That means the RS5 shares its V6 with the second-generation Panamera 4S, but not an entire driveline (Porsche’s saloon incorporates the eight-speed PDK ‘box). The output is slightly different, too: Audi Sport having eked out 7 kW more so it can claim to match the outgoing V8’s 331 kW. Peak torque, predictably, is dramatically superior, the V6 summoning up 600 Nm from 1 900 rpm. At the same time, emissions have been slashed by 17%.
Head-turning looks, inside and out
In the metal, it looks the business. The RS5 signals a mild overhaul of the brand’s styling approach - although with its blistered arches, lacerated air intakes and pothole-big oval exhaust pipes, it establishes a familiar scene. The proportions feel about the same, too, despite the 74 mm of additional length predominately donated by the MLB’s larger wheelbase. The inside also conforms to type, which is to say immaculate and brilliantly made and utterly endearing to touch and look at. Virtual Cockpit makes another appearance on in the instrument cluster, and the test car we drove in Andorra had enough alcantara on the door cards, steering wheel and gear shifter to neatly distinguish the RS model from the closely related S5.
The RS5's interior is laced with alcantara and it's another exhibition of how to build an interior properly.
Start-up is slightly less auspicious. Audi Sport has persevered with the soundtrack – boldly equating it to the turbocharged V6 that powered the B5-generation RS4 – but its bass-edged waffle doesn’t cover the sound or reality of two substantial blowers whistling away betwixt the cylinder banks. The engine isn’t necessarily captive to the rise and fall of the Scirocco, yet nor is it an unchained melody on the V8’s Richter scale.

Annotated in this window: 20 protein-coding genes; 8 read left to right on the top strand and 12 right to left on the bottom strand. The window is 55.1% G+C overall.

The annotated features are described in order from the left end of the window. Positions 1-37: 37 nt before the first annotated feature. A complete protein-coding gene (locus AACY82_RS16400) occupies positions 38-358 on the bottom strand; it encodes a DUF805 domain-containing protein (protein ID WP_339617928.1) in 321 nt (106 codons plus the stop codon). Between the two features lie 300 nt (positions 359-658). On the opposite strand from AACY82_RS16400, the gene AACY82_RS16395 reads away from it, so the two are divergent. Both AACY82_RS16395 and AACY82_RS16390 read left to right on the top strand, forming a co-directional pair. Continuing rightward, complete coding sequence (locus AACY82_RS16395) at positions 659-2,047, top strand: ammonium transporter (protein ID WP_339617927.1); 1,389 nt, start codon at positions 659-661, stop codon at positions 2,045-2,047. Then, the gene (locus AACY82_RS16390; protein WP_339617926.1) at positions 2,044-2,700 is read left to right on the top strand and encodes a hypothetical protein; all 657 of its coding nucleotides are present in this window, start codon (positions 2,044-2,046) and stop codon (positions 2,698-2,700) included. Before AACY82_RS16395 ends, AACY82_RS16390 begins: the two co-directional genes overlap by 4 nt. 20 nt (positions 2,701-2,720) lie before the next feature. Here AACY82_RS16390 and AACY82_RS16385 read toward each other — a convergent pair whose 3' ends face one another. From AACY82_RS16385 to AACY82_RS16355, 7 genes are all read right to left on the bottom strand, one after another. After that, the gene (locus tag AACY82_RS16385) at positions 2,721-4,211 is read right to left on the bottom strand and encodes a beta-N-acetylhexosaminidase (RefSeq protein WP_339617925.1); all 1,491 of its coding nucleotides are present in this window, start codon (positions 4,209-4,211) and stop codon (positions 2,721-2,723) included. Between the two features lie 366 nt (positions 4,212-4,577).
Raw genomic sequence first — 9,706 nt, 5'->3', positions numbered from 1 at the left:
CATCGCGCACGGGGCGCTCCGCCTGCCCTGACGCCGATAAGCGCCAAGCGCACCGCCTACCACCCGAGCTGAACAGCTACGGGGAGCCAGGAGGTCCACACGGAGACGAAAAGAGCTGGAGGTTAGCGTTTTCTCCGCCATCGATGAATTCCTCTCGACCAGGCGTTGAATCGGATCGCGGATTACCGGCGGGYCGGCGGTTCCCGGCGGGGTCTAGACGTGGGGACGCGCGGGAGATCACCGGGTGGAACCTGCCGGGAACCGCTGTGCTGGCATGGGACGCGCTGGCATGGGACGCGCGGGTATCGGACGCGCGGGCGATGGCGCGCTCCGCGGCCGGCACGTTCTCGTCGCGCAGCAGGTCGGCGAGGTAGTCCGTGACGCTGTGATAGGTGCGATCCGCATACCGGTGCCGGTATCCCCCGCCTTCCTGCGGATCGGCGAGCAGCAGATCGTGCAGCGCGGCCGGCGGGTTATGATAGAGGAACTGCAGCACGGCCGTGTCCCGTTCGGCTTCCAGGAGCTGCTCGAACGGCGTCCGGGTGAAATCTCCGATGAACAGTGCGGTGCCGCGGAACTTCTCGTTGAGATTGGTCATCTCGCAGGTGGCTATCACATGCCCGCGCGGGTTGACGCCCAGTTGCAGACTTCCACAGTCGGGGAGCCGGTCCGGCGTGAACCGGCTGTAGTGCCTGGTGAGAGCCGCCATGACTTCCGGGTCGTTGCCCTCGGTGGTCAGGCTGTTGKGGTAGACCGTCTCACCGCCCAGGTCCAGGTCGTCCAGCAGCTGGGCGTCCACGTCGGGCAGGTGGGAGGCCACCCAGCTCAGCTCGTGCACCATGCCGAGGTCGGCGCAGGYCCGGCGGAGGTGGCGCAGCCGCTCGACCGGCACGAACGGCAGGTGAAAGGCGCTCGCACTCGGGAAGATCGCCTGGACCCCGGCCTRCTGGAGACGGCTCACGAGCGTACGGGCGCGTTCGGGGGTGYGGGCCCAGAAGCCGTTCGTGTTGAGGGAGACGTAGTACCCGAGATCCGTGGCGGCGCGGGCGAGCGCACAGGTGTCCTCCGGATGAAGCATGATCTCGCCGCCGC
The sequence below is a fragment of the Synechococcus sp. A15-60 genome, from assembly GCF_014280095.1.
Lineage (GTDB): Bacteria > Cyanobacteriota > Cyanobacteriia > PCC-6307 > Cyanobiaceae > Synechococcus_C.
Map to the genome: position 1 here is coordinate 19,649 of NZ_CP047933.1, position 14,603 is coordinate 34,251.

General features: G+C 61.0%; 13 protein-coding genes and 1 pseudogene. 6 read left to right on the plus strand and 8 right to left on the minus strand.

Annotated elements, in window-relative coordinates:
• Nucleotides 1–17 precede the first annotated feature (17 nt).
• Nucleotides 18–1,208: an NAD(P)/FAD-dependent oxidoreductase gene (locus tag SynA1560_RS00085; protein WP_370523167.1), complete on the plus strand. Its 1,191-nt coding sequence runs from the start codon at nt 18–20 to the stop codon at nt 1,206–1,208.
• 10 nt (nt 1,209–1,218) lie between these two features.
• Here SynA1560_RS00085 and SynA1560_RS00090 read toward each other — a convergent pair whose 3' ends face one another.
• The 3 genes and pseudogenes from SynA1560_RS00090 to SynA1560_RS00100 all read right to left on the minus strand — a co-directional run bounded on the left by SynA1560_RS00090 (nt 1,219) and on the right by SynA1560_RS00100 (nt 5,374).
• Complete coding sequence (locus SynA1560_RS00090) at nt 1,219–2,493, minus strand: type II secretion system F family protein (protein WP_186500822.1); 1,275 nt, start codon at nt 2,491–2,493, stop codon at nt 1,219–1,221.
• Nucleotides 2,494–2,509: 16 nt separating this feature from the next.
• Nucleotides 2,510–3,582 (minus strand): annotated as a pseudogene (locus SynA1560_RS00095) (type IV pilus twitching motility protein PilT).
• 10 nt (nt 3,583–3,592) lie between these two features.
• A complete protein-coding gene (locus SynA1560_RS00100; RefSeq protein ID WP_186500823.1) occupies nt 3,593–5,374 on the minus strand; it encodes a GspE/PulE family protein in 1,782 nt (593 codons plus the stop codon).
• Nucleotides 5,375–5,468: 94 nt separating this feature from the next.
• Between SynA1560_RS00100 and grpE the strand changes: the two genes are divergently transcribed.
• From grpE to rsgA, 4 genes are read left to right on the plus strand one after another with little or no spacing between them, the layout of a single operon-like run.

That’s to be expected. And so is the type of performance cranked like buttermilk from the distant churn once you’re underway. Where its predecessor dispensed progress in escalating staccato lunges at the redline, the V6 unfurls itself through the medium of the mid-range. Its surge is prodigious, unthreatening and prolonged – any concern about the Tiptronic’s lacklustre showing in the S5 is swept away by its sure handling of the many rhythmic upshifts required.
Around this entirely different sort of engine, Audi has moulded a palpably different sort of car. Tested on super-heated stretches of deserted French autoroute, the RS5 can be characterised as easily the most comfortable car in Neckarsulm’s lineup. In Comfort mode, the traditionally nagging short-wave stiffness has been uncoiled by adaptive dampers with enough latitude to finally deliver a sympathetic and supple primary ride. Claims made of its GT status within the lineup are not (wildly at least) overblown.
Even in the strange 'army green' colour, the new RS5 look aggressive and ominous.